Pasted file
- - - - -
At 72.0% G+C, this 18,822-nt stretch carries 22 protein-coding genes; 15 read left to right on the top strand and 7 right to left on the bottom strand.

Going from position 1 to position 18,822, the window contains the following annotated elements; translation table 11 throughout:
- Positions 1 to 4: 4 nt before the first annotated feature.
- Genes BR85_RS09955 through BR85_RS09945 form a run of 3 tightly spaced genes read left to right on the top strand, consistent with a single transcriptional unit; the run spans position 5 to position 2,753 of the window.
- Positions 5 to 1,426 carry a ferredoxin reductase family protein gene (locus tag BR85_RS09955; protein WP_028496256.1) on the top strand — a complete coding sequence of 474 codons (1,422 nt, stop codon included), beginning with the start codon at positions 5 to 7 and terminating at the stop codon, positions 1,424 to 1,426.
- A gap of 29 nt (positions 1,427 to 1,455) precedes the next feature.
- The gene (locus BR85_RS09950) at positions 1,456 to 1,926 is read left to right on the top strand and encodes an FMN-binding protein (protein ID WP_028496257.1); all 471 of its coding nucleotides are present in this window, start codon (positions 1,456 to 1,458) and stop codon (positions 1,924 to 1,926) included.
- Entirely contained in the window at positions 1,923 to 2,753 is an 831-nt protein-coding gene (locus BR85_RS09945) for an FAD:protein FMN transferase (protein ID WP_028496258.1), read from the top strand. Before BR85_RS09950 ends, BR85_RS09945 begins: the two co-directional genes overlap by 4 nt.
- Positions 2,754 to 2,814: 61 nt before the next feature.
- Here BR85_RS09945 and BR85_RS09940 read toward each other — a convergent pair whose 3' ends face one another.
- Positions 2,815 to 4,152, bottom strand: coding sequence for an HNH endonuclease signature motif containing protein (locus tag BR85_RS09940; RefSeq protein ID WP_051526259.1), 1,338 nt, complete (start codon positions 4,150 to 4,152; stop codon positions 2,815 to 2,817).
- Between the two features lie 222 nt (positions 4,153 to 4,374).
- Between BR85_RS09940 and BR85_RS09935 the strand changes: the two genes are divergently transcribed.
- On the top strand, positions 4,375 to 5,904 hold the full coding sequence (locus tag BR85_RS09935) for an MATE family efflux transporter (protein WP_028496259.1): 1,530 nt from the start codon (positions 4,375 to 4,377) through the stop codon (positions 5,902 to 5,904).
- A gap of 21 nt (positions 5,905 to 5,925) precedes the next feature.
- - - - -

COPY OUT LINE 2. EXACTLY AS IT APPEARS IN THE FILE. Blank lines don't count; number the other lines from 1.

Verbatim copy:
Going from position 1 to position 18,822, the window contains the following annotated elements; translation table 11 throughout: